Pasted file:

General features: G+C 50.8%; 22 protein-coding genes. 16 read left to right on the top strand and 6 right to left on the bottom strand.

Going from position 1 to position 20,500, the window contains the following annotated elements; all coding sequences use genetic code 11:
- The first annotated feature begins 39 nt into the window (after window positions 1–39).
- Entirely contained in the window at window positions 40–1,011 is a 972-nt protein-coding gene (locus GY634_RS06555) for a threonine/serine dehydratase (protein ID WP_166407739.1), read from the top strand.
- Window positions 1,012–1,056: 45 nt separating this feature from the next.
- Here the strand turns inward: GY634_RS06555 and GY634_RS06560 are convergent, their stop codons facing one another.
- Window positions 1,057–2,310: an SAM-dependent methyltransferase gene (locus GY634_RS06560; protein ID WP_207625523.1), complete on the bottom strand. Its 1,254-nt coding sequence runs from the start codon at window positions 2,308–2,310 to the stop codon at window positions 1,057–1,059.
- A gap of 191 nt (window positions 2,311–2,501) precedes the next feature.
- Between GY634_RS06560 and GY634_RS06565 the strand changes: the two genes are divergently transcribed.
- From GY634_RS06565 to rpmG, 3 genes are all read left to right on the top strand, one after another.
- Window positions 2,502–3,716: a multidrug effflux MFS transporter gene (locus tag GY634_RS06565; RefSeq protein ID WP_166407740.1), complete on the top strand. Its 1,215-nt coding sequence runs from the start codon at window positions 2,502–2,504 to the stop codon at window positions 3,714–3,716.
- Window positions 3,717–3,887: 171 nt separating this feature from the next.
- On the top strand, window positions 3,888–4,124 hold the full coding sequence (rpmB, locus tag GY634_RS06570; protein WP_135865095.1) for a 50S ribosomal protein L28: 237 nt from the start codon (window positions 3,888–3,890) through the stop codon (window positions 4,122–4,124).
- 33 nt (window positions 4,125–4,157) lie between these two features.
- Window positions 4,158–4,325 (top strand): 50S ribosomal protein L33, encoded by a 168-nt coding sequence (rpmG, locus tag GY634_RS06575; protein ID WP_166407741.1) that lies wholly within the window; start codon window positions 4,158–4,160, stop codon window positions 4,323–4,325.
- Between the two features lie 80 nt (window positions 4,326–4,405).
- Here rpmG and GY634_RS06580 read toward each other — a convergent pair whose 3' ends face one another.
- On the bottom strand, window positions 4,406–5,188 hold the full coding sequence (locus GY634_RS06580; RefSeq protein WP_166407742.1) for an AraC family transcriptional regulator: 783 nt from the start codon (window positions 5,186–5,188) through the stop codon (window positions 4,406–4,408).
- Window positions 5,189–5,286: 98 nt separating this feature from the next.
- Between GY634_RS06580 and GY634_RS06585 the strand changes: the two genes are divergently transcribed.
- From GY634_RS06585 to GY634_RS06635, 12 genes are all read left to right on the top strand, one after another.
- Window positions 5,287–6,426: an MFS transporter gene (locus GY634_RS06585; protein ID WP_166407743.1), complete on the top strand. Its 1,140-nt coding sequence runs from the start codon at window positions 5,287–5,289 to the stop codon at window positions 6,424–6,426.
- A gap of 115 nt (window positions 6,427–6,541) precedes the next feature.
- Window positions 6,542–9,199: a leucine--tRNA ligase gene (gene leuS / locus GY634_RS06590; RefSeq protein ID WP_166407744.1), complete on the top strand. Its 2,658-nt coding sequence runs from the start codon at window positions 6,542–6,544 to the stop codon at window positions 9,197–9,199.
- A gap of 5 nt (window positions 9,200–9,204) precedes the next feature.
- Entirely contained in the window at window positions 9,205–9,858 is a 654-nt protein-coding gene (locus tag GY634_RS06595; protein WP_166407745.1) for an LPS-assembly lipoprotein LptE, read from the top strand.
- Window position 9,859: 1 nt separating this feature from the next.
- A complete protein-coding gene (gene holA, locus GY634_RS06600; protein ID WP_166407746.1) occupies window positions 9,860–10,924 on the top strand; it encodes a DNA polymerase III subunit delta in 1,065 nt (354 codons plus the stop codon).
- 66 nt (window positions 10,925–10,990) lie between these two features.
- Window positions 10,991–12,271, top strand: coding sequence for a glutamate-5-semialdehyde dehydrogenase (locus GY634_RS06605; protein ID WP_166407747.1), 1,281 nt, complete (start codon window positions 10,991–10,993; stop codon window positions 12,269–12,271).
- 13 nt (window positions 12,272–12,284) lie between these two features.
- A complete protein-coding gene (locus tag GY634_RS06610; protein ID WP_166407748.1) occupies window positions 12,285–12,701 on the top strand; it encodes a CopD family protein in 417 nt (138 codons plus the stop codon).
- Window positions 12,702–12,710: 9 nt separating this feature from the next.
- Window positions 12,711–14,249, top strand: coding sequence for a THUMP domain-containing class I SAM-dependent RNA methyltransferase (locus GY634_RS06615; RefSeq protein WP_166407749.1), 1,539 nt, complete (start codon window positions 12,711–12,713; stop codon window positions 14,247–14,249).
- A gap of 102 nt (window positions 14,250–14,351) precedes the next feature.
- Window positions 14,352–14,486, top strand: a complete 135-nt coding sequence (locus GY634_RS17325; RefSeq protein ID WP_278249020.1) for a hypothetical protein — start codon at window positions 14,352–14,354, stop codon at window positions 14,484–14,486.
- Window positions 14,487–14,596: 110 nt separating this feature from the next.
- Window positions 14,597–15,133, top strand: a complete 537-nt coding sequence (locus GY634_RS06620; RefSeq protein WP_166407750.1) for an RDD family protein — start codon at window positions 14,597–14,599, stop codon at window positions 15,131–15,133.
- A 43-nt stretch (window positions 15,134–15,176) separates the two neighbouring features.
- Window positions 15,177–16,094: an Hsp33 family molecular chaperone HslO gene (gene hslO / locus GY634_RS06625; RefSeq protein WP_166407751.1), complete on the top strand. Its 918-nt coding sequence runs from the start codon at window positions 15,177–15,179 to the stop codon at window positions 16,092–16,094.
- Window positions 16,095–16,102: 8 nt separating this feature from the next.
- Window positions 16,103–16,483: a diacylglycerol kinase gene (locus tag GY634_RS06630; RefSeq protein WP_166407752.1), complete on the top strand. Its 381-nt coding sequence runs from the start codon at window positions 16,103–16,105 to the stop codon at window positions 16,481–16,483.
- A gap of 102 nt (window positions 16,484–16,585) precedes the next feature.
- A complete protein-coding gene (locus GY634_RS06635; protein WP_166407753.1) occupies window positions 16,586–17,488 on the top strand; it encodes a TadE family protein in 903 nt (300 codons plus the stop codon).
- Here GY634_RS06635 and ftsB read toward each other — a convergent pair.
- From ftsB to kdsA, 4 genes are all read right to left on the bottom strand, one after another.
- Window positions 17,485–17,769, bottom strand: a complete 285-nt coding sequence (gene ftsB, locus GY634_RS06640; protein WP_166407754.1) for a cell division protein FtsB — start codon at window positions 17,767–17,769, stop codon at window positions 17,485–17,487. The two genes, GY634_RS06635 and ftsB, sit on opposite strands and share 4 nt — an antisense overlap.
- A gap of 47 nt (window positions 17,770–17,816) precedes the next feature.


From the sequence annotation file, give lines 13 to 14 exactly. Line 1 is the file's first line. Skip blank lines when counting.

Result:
- On the top strand, window positions 3,888–4,124 hold the full coding sequence (rpmB, locus tag GY634_RS06570; protein WP_135865095.1) for a 50S ribosomal protein L28: 237 nt from the start codon (window positions 3,888–3,890) through the stop codon (window positions 4,122–4,124).
- 33 nt (window positions 4,125–4,157) lie between these two features.